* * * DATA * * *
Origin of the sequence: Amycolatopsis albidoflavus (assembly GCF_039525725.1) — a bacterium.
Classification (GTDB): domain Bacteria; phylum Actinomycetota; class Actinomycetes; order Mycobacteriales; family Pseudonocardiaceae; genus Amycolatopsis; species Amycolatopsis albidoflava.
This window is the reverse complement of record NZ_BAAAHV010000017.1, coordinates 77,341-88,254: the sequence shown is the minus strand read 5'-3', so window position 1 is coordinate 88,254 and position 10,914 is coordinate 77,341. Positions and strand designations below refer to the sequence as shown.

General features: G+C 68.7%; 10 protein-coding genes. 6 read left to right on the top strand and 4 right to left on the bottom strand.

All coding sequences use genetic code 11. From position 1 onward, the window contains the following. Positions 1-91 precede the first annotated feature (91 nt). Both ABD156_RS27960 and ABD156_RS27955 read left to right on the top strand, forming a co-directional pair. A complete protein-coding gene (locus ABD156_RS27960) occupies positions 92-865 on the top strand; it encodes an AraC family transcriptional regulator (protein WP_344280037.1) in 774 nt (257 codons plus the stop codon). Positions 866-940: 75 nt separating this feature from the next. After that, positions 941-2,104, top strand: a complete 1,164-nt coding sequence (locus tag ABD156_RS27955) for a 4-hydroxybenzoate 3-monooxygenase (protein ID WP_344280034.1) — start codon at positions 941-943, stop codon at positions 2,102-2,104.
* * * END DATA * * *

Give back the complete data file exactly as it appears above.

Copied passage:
Origin of the sequence: Amycolatopsis albidoflavus (assembly GCF_039525725.1) — a bacterium.
Classification (GTDB): domain Bacteria; phylum Actinomycetota; class Actinomycetes; order Mycobacteriales; family Pseudonocardiaceae; genus Amycolatopsis; species Amycolatopsis albidoflava.
This window is the reverse complement of record NZ_BAAAHV010000017.1, coordinates 77,341-88,254: the sequence shown is the minus strand read 5'-3', so window position 1 is coordinate 88,254 and position 10,914 is coordinate 77,341. Positions and strand designations below refer to the sequence as shown.

General features: G+C 68.7%; 10 protein-coding genes. 6 read left to right on the top strand and 4 right to left on the bottom strand.

All coding sequences use genetic code 11. From position 1 onward, the window contains the following. Positions 1-91 precede the first annotated feature (91 nt). Both ABD156_RS27960 and ABD156_RS27955 read left to right on the top strand, forming a co-directional pair. A complete protein-coding gene (locus ABD156_RS27960) occupies positions 92-865 on the top strand; it encodes an AraC family transcriptional regulator (protein WP_344280037.1) in 774 nt (257 codons plus the stop codon). Positions 866-940: 75 nt separating this feature from the next. After that, positions 941-2,104, top strand: a complete 1,164-nt coding sequence (locus tag ABD156_RS27955) for a 4-hydroxybenzoate 3-monooxygenase (protein ID WP_344280034.1) — start codon at positions 941-943, stop codon at positions 2,102-2,104.